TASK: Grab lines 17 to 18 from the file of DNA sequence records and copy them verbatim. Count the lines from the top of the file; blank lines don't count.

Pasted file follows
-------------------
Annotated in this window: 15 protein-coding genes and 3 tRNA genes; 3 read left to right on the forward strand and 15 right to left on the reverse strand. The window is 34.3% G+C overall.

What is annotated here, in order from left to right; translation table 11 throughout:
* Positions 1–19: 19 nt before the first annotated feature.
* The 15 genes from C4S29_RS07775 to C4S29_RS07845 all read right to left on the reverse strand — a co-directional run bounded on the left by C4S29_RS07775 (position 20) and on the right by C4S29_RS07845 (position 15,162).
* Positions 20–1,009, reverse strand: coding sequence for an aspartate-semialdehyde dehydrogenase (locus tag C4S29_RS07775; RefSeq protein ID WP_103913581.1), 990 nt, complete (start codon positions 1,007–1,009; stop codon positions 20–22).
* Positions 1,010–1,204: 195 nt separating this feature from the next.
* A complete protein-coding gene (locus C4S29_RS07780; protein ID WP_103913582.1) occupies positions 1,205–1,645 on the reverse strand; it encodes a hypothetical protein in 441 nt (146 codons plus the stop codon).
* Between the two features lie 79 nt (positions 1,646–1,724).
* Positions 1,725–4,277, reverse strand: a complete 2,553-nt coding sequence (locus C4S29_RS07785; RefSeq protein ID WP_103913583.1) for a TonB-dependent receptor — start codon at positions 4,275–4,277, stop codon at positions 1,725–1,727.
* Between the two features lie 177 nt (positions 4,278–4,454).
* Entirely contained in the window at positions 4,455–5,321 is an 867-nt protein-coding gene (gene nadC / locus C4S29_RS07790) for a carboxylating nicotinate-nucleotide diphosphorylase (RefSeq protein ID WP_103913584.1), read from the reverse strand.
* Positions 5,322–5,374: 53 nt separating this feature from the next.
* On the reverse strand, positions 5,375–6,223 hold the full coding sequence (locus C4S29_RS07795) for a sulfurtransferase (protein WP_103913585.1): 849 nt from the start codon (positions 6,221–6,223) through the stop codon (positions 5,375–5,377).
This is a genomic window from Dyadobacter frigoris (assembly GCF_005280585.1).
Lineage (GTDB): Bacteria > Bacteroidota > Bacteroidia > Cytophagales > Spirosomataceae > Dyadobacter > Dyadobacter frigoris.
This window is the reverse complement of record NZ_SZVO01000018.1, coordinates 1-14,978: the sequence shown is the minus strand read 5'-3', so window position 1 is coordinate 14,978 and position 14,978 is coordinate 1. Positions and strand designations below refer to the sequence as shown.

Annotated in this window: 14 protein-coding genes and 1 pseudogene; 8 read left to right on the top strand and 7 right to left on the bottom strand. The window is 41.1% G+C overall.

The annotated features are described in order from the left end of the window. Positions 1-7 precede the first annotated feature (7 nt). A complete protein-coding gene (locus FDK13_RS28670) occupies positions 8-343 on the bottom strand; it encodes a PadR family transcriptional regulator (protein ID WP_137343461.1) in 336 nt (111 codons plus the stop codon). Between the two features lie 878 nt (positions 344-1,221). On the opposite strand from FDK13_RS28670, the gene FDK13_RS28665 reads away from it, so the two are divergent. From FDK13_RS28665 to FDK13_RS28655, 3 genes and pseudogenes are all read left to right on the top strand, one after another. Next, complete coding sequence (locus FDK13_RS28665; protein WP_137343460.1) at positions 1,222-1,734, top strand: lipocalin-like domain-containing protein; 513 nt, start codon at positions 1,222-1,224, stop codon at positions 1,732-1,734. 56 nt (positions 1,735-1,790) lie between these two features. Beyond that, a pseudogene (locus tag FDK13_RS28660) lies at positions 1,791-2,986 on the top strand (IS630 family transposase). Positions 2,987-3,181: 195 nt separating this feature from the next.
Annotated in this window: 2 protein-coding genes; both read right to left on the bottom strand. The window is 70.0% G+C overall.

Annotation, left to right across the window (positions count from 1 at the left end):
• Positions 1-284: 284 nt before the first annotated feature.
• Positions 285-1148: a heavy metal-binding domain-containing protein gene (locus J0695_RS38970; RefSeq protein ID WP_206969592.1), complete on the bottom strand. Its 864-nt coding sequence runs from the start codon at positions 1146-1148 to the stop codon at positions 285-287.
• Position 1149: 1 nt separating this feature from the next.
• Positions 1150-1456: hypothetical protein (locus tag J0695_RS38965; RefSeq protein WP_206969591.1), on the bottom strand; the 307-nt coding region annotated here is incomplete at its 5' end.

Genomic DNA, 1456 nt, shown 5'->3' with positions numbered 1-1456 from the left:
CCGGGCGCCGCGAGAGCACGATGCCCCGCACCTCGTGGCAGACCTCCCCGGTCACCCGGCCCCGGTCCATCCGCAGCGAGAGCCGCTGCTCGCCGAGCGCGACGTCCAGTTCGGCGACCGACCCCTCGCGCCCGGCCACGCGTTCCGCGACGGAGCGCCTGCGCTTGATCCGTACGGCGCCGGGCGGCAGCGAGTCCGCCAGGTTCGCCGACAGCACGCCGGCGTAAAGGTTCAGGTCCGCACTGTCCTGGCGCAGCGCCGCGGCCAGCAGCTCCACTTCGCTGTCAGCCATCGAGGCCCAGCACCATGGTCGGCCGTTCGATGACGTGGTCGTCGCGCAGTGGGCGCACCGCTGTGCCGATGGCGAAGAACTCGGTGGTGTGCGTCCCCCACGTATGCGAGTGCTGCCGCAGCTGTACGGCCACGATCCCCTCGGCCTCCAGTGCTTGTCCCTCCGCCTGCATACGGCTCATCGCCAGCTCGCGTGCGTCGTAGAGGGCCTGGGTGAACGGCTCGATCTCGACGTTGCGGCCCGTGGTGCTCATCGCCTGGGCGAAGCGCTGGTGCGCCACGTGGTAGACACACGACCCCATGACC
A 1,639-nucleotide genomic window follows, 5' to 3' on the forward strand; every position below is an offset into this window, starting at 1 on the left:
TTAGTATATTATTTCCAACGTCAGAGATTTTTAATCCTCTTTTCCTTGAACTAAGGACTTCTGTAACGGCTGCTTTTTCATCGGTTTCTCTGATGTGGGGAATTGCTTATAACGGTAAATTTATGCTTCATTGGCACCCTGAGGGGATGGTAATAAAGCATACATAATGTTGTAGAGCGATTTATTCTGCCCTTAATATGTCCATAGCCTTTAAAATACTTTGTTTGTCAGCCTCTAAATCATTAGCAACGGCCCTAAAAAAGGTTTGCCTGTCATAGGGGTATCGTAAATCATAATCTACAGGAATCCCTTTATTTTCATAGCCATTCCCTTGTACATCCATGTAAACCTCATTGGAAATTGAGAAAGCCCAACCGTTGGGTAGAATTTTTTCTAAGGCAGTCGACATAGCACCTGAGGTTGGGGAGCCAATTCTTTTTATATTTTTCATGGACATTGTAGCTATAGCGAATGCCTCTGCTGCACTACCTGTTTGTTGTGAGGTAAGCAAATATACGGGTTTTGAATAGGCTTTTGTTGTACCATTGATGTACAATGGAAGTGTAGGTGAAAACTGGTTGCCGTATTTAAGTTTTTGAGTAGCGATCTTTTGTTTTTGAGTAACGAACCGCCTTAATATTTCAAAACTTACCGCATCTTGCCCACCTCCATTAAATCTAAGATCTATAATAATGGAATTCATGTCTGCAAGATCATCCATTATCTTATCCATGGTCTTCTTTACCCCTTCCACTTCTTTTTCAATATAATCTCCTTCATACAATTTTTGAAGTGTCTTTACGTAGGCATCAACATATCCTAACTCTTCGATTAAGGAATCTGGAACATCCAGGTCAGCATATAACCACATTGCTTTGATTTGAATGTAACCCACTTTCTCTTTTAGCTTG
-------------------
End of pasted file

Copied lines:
Annotated in this window: 14 protein-coding genes and 1 pseudogene; 8 read left to right on the top strand and 7 right to left on the bottom strand. The window is 41.1% G+C overall.

The annotated features are described in order from the left end of the window. Positions 1-7 precede the first annotated feature (7 nt). A complete protein-coding gene (locus FDK13_RS28670) occupies positions 8-343 on the bottom strand; it encodes a PadR family transcriptional regulator (protein ID WP_137343461.1) in 336 nt (111 codons plus the stop codon). Between the two features lie 878 nt (positions 344-1,221). On the opposite strand from FDK13_RS28670, the gene FDK13_RS28665 reads away from it, so the two are divergent. From FDK13_RS28665 to FDK13_RS28655, 3 genes and pseudogenes are all read left to right on the top strand, one after another. Next, complete coding sequence (locus FDK13_RS28665; protein WP_137343460.1) at positions 1,222-1,734, top strand: lipocalin-like domain-containing protein; 513 nt, start codon at positions 1,222-1,224, stop codon at positions 1,732-1,734. 56 nt (positions 1,735-1,790) lie between these two features. Beyond that, a pseudogene (locus tag FDK13_RS28660) lies at positions 1,791-2,986 on the top strand (IS630 family transposase). Positions 2,987-3,181: 195 nt separating this feature from the next.